A wise investor always keeps in mind the spectrum of risk. For any given investment there is a spectrum of likelihoods, including unforeseeable events that could bring an upside or downside. With bonds, of course, you have a lot less complexity than with stocks, and with Federal bonds you have less complexity than with corporate bonds. Typically, however, while bonds limit some downside risks, they also limit the upside.
The economy (whether defined as the United States or as global) has an astonishing number of variables at play at any given moment. The decision makers at the Federal Reserve have considerable experience in the banking sector, but typically have little experience in manufacturing or, for instance, in the black market economy (which is mainly services performed by individuals who do not report their income to the government). Their collective record for steering the economy in the past two decades is dreadful; if they were drivers, they would have had their licenses taken away.
The history of the United States, and other nations, is replete with instances of false booms based on excessive credit and speculation. Real economic growth does require a degree of credit, but it is mainly based on savings and profits that are then redirected to new growth opportunities. Americans are now saving, which is good. They should save considerably more, but in aggregate won't be able to until employment returns to "normal" levels. Judging from price-to-earnings (P/E) ratios, American businesses are generating profits and mostly don't need much in the way of credit to keep up a modest pace of expansion.
Today's Federal Reserve statement (September 21, 2010) gives the impression that the economy is still growing, but at a slower pace than earlier in the year. Of course. Aside from the inventory restocking bounce that always follows a recession, we had a lot of reluctance to anticipate growing demand because of the "double dip" howling of the wolfpack. But there was no double dip, not even during the Euro freeze.
Growth is growth, and it will speed up and slow down from month to month and sector to sector. What the Federal Reserve won't admit is that its zero-interest rate policy is not doing much more for the economy than, say, a 2% interest rate policy would do. It is helping the banks (recall that the Fed does not represent the people, but is all too much like a bank collusion mechanism), but they aren't lending much. When they do lend, it is often on credit cards at ridiculously high interest rates. Which at least encourage consumers to save rather than spend.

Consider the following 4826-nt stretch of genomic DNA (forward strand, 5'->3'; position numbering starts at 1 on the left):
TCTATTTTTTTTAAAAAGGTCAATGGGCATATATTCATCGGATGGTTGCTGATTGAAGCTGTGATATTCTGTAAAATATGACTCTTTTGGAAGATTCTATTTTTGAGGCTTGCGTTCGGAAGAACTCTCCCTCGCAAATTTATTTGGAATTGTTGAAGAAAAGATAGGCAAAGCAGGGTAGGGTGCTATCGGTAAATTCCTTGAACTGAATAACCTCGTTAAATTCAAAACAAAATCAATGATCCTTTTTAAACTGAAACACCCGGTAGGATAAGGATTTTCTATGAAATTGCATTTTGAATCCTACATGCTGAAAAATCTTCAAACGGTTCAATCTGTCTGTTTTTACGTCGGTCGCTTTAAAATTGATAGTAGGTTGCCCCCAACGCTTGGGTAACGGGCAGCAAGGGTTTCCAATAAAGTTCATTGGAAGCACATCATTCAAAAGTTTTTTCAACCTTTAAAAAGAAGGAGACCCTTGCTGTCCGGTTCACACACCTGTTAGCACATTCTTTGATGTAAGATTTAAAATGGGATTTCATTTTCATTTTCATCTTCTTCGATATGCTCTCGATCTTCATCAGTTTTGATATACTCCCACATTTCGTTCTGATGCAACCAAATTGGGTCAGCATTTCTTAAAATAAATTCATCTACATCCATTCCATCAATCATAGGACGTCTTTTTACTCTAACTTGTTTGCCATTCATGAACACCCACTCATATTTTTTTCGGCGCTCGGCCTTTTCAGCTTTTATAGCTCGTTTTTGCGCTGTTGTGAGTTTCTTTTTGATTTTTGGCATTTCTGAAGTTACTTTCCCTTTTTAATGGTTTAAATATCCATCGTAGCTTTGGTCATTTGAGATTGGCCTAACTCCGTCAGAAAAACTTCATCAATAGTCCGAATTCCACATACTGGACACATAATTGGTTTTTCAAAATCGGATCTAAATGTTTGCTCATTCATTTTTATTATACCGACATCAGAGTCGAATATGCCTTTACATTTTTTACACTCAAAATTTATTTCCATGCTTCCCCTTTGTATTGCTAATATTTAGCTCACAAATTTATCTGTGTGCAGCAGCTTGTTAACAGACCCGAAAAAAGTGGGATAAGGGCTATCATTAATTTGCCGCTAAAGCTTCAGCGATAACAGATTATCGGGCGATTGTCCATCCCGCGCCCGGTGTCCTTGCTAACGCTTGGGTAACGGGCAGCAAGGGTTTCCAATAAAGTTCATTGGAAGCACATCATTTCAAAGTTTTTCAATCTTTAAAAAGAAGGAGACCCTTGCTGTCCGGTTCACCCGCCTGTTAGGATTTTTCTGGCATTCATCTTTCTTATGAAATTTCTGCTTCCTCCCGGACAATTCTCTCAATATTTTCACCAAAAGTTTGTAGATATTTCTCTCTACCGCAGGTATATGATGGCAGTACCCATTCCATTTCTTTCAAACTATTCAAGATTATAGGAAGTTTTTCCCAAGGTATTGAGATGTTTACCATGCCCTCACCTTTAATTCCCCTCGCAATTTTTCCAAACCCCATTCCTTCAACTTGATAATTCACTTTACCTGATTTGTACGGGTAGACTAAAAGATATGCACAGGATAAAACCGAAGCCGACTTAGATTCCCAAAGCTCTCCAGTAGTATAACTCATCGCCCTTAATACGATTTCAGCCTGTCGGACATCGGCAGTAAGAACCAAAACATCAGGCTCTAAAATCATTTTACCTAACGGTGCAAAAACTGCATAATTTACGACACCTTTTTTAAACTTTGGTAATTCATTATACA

The fed could easily start raising interest rates now, showing some confidence, and normalising the situation. At 0.25% today, maybe 0.5% after the holidays, working towards whatever is appropriate by the end of 2011, probably at least 2%. If the recovery is slower than I expect, rates should still go up gradually to at least 1.5%, which is very, very accomodative.
The Federal Reserve can't make a recovery. That will be built by the people themselves, as it always has been. There is a lot of work that needs doing, notably repairing millions of homes that have been damaged by thieves and neglect during the past 3 years. Schools are overcrowded due to teacher layoffs. American services and manufacturing are becoming more competitive with China because of rapidly increasing wages in China. This does require capital as well as person-power; the banks could play a part.
We know what the banks will do. When it stops raining, they will start handing out their supply of umbrellas.
Today's Federal Reserve decision to leave interest rates near 0% may be politically popular, and popular with Wall Street banks, but it is not a responsible decision given the data available.